Thursday, November 18, 1999 Published at 19:48 GMT
World: Middle East
Pilots with years of experience
Cockpit voice recorder: Experts are analysing the sounds
Fears are rising that flight 990 was the victim of an act of sabotage.
Flight 990's trained aircrew was made up of a pilot and co-pilot, another pilot and co-pilot to take over half-way through the flight, and two pilots on a trainee exercise with an instructor-observer and an off-duty crewman.
Gameel Batouty, relief co-pilot
His brother-in-law Essam Dahi said he was "a man of experience, honour and, most importantly, faith".
Married for 27 years with five children, Mr Batouty joined EgyptAir in 1987 after training pilots at Egypt's Civil Aviation Authority and the air force.
He had more than 5,000 flight hours in a Boeing 767 and was to have retired in March.
His 10-year-old daughter, Aya, suffers from the immune disorder lupus erythematosis, and had been treated in the United States.
"She was everything to him," Mr Dahi said.
"Only God will be able to give her the kind of love her father offered."
Mohammed Batouty, the pilot's son, denied that the family had any financial problems. The Al-Ahram newspaper has reported that Mr Batouty sent home money and a present for his daughter the day before the crash.
Adel Anwar, co-pilot
Adel Anwar had 12 years of experience with EgyptAir. He logged over 3,900 flight hours, 288 of them on the 767.
Tarek Anwar said his brother had been excited about the event, switching shifts with a colleague so he could be in Cairo early.
His fiancee had left her job to devote herself full-time to being a homemaker. They had packed their bags and made plans for a honeymoon in New York.
Mr Anwar travelled a lot, so no one was waiting for him at the airport, his brother said. It was just another regular flight "or so we thought".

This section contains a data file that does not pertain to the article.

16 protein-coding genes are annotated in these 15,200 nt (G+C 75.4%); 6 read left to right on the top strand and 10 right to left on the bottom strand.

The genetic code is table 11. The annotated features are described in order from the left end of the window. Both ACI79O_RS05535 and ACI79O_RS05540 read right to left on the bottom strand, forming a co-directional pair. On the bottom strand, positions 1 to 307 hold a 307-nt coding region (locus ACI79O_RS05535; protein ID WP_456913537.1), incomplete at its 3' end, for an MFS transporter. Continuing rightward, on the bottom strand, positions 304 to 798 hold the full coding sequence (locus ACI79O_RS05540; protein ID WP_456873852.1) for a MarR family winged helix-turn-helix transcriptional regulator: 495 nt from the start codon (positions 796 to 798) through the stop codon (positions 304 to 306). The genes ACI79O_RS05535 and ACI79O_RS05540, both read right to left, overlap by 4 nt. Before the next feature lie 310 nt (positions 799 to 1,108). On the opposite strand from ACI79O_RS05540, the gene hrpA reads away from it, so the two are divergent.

Captain Ahmed al-Habashi
The plane's captain, Ahmed Mahmoud al-Habashi, was one of the airline's most senior and experienced pilots, EgyptAir officials said.
Mr Al-Habashi, who was in his late 50s, was "a man to be respected for his skills and personality", said Walid Murad, head of Egypt's Pilots Association.
"I can't think of anyone with anything but a kind word to say about Ahmed."
Mr Al-Habashi and his wife, Nagya el-Assal, had three children. His brother, Mohammed, is also an EgyptAir pilot.
Raouf Noureddin, relief captain
Raouf Noureddin called his children an hour before flight 990 took off from New York.
Mr Noureddin, 52, began his career as an air force pilot, flying jets, and was decorated for his combat missions in the 1973 Arab-Israeli war.
He left the air force shortly after the war and spent two years flying for a British company which serviced oil companies in Egypt.
He later joined EgyptAir, where he accumulated over 11,800 flight hours, more than 7,300 on the 767, according to airline records.
His wife recalled him as "a calm man, a loving man", and "a man who loved to fly".